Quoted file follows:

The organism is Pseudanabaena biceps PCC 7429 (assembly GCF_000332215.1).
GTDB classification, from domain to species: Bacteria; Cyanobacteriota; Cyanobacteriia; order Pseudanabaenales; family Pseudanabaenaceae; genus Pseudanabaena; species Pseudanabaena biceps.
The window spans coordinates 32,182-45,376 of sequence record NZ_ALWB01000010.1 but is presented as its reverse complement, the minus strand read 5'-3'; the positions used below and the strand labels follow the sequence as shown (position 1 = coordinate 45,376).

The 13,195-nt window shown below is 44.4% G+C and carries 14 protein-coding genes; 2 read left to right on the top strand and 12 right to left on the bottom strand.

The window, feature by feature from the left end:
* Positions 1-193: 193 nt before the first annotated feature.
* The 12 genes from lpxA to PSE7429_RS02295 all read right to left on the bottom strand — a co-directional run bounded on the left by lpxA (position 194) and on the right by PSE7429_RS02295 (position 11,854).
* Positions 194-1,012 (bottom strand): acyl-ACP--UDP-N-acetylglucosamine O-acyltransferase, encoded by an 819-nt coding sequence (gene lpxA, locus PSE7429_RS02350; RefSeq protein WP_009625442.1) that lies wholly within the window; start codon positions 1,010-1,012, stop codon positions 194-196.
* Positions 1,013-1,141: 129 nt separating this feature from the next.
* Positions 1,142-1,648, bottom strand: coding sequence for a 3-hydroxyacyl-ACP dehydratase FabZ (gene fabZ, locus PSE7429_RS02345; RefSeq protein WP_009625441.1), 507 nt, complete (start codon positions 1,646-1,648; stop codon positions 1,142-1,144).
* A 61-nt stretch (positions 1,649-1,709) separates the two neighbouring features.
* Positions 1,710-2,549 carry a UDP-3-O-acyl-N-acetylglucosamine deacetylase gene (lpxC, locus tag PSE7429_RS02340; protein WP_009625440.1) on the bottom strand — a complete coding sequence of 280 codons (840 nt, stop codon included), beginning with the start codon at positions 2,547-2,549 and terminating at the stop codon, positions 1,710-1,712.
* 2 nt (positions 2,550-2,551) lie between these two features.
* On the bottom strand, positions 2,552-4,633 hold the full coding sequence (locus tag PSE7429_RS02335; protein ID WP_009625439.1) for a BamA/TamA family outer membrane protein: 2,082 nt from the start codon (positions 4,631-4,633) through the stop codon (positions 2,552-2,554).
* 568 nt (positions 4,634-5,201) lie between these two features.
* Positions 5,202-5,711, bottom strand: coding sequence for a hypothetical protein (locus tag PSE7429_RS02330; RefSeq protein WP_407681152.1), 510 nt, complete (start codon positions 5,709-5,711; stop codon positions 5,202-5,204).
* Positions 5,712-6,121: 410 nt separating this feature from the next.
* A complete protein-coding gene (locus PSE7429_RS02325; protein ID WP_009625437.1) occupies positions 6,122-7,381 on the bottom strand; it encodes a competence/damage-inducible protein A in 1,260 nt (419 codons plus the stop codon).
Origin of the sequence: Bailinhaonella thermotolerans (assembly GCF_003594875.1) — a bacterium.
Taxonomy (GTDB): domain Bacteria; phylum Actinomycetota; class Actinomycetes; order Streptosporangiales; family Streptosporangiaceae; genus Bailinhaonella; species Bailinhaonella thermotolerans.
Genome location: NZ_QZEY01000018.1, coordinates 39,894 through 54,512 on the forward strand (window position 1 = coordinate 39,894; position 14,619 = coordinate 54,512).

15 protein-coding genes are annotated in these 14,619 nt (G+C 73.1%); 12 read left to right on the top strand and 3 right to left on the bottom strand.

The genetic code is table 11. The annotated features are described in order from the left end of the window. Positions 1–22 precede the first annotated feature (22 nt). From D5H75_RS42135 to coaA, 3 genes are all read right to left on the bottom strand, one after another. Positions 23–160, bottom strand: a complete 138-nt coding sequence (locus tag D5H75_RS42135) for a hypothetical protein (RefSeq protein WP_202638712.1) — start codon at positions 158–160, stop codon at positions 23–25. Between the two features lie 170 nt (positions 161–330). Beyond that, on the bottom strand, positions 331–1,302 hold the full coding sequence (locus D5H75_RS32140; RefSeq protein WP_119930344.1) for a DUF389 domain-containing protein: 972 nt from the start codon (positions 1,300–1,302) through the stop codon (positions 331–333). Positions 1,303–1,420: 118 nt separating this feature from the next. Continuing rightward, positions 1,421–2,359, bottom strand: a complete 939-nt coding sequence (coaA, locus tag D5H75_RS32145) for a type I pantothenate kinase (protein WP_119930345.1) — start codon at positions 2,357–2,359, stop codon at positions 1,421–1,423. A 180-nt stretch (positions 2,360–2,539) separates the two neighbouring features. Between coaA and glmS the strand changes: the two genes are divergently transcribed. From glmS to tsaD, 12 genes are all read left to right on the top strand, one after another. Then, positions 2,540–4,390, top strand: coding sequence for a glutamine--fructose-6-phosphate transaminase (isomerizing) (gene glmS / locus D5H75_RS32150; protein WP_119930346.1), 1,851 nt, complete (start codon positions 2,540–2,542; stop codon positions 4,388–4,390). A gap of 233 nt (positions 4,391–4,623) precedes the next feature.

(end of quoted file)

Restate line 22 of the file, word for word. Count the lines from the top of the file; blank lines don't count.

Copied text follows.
15 protein-coding genes are annotated in these 14,619 nt (G+C 73.1%); 12 read left to right on the top strand and 3 right to left on the bottom strand.